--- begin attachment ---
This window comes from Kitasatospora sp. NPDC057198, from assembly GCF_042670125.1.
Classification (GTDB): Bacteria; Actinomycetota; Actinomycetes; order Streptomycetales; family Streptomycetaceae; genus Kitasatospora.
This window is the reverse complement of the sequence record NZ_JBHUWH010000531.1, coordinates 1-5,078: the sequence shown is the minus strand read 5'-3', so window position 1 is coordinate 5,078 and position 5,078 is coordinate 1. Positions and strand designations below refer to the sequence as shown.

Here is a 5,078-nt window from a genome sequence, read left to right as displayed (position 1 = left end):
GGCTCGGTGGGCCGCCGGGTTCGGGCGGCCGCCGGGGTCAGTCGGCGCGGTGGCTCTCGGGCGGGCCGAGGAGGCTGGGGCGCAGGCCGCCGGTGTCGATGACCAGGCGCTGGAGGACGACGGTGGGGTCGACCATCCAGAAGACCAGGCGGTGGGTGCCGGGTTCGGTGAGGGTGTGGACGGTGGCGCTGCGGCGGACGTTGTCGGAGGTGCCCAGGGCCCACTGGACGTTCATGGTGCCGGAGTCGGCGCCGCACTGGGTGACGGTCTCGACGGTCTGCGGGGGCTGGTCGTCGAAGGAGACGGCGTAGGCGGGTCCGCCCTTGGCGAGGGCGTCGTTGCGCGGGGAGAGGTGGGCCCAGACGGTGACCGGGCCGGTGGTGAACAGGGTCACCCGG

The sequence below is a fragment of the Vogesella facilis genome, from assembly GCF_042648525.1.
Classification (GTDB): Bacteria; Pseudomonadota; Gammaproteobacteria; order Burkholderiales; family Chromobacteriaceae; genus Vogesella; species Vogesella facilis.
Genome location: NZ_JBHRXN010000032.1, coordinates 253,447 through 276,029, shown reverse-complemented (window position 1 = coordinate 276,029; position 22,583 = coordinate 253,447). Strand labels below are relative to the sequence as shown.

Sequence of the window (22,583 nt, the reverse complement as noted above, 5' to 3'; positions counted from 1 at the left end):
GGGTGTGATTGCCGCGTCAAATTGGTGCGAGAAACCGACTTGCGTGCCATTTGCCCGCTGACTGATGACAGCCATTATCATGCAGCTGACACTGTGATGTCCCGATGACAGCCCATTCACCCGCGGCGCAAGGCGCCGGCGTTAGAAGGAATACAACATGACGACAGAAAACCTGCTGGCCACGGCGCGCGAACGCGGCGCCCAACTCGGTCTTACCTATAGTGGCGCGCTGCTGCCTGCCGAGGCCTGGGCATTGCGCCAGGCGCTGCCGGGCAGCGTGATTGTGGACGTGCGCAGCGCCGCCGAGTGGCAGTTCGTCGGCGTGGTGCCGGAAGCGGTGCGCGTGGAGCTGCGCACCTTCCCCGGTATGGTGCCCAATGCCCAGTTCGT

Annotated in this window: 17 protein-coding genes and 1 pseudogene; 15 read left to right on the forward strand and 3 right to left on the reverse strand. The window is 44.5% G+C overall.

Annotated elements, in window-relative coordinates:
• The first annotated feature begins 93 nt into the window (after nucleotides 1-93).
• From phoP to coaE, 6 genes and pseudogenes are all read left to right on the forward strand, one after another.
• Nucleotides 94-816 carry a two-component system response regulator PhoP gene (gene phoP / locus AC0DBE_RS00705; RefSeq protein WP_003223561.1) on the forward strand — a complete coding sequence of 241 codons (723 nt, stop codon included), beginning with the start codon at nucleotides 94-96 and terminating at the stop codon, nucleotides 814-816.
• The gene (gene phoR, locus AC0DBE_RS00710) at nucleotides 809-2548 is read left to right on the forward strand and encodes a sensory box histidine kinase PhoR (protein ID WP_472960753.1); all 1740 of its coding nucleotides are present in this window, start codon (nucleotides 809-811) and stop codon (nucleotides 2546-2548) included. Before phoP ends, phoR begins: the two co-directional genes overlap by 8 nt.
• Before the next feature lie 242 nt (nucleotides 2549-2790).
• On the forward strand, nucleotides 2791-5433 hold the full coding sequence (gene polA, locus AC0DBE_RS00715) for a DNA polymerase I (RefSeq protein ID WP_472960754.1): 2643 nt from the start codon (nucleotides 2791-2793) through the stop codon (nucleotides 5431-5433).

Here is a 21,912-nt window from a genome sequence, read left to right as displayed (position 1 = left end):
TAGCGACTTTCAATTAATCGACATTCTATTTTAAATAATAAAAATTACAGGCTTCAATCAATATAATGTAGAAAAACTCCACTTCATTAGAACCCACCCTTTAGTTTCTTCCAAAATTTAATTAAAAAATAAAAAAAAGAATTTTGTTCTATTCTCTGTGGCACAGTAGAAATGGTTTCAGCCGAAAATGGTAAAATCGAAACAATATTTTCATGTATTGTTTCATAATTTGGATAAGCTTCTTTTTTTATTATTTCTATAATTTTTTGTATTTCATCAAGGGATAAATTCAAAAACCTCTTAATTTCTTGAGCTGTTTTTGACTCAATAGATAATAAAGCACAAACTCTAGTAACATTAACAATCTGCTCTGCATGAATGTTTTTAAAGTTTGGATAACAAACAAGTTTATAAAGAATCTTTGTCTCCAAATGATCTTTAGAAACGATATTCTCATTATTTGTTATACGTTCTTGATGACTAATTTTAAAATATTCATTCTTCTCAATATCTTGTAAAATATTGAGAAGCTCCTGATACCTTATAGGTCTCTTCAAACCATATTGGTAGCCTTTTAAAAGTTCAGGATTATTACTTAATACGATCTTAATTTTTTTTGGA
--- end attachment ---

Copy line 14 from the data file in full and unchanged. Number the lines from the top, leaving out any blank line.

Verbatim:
• From phoP to coaE, 6 genes and pseudogenes are all read left to right on the forward strand, one after another.